What is Direct Current?

Instructor: Dina El Chammas Gass

Dina has taught college Environmental Studies classes and has a master's degree in Environmental and Water Resource Engineering.

Current is the flow of electric charge and exists in two forms: direct current and alternating current. In this lesson, you will learn what direct current is and what it is used for.

What is Current?

Open any physics textbook on electric current, and the first thing you're asked to imagine is water flowing through a pipe. It's a good analogy, since it is hard to imagine incredibly small charged particles flowing through a wire, but it is very easy to imagine water flowing through a pipe. After all, we've seen that a million times. The point of the analogy is to ingrain in your brain that flow is to water as current is to electric charge.

The other useful aspect to the analogy to consider is that when you buy a pipe at the hardware store, you're just buying the pipe, not the water inside it. But when you buy an electric wire, you are buying the charged particles as well. What you supply to the wire when you get home is the pressure to move the charged particles. The pressure to move the charged particles is called voltage; the movement of the charged particles is called current.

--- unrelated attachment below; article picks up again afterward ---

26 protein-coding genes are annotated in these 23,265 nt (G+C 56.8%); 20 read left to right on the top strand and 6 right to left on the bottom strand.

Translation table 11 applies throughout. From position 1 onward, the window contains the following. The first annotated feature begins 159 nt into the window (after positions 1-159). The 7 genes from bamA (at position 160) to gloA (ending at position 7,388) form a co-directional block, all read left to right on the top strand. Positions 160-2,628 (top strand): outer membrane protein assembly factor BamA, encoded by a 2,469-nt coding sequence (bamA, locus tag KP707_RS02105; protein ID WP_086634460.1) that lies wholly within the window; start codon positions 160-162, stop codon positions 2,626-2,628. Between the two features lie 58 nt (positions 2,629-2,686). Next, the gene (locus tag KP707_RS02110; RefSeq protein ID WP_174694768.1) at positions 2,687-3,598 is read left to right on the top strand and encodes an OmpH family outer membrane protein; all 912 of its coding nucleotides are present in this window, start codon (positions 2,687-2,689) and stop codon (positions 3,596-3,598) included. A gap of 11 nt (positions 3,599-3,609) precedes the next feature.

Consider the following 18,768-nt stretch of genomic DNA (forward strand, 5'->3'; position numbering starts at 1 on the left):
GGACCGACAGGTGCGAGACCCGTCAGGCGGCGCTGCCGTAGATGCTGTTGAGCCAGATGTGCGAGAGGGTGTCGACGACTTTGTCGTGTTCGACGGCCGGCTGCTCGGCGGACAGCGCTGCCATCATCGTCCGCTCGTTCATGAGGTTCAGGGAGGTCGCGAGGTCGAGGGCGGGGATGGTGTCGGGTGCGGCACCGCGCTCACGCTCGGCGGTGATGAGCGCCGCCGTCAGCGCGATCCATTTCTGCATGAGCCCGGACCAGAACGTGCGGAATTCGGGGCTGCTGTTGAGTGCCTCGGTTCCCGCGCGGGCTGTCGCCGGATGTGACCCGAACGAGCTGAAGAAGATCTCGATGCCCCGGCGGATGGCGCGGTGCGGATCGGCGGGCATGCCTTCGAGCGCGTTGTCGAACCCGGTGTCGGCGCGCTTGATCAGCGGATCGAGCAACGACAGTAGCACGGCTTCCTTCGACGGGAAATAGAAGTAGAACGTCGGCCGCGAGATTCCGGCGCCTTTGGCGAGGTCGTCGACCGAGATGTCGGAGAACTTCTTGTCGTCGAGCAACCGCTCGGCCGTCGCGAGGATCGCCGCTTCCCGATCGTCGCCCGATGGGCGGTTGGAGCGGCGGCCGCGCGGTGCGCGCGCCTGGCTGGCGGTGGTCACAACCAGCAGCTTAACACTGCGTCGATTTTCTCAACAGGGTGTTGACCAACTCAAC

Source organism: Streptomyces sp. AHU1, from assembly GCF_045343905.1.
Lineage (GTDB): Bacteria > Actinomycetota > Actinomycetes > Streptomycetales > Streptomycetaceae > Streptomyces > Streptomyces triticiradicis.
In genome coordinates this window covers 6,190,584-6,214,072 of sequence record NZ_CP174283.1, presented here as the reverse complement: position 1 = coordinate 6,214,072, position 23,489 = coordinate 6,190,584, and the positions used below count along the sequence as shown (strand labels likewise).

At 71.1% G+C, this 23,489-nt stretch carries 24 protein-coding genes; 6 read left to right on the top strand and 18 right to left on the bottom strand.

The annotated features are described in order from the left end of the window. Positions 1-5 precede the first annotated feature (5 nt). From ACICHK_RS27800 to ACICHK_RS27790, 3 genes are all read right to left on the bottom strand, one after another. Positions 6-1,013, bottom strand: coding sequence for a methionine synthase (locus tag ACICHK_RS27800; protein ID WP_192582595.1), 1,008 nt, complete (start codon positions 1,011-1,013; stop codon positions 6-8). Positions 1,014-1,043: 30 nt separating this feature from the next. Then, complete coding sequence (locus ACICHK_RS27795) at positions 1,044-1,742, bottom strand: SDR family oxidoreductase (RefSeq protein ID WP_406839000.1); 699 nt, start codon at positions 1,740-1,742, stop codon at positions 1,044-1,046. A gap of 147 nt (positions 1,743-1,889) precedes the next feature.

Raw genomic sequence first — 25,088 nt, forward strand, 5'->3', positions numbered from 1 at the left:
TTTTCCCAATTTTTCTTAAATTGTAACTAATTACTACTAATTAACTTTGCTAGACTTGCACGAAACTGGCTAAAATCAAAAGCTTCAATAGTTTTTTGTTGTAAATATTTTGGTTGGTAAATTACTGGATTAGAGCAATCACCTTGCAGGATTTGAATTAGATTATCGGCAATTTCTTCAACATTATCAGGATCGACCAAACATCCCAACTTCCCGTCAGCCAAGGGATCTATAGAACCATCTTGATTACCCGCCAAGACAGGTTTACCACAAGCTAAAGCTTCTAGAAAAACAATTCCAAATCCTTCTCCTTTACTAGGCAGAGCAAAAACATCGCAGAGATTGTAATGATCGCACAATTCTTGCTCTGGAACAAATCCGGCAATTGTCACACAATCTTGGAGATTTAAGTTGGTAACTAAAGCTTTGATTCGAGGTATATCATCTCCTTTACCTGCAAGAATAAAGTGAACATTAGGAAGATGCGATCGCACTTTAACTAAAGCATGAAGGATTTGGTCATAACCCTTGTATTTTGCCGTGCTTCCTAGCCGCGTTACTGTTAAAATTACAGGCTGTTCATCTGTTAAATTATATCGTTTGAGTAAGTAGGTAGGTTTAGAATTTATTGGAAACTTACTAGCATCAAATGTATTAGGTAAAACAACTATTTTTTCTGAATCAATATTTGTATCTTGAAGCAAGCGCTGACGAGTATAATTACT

What is Direct Current?

Charged particles can move in two very distinct ways depending on their voltage source. The way you move charged particles is based on a universal law that states that like charges repel and opposite charges attract, known as Coulomb's law. We've likely all heard how 'opposites attract!'

We also need to consider what the charged particles move within; that is, electric wires. Electric wiring is made out of metals. The molecular structure of metals--that is, the way that everything is bound together within a metal--allows for electrons to flow freely within a metal. Protons are not so free to move. So if you want to create a current, you move the electrons within the wire. Since electrons are negatively charged, they will move towards anything that is positively charged and away from anything that is negatively charged.

To get those electrons moving, you provide a voltage source with one terminal that is very negatively charged and the other that is very positively charged. You connect a conducting wire between the terminals and the electrons start to move: away from the negative terminal and towards the positive terminal.

Now here is the trick. Direct current, or DC, is a current in which electrons always flow in one direction. If you want to create DC, you hook up a wire to a voltage source whose negative and positive terminals stay at the same location at all times. The electrons always know which direction to move, and it is always the same direction.

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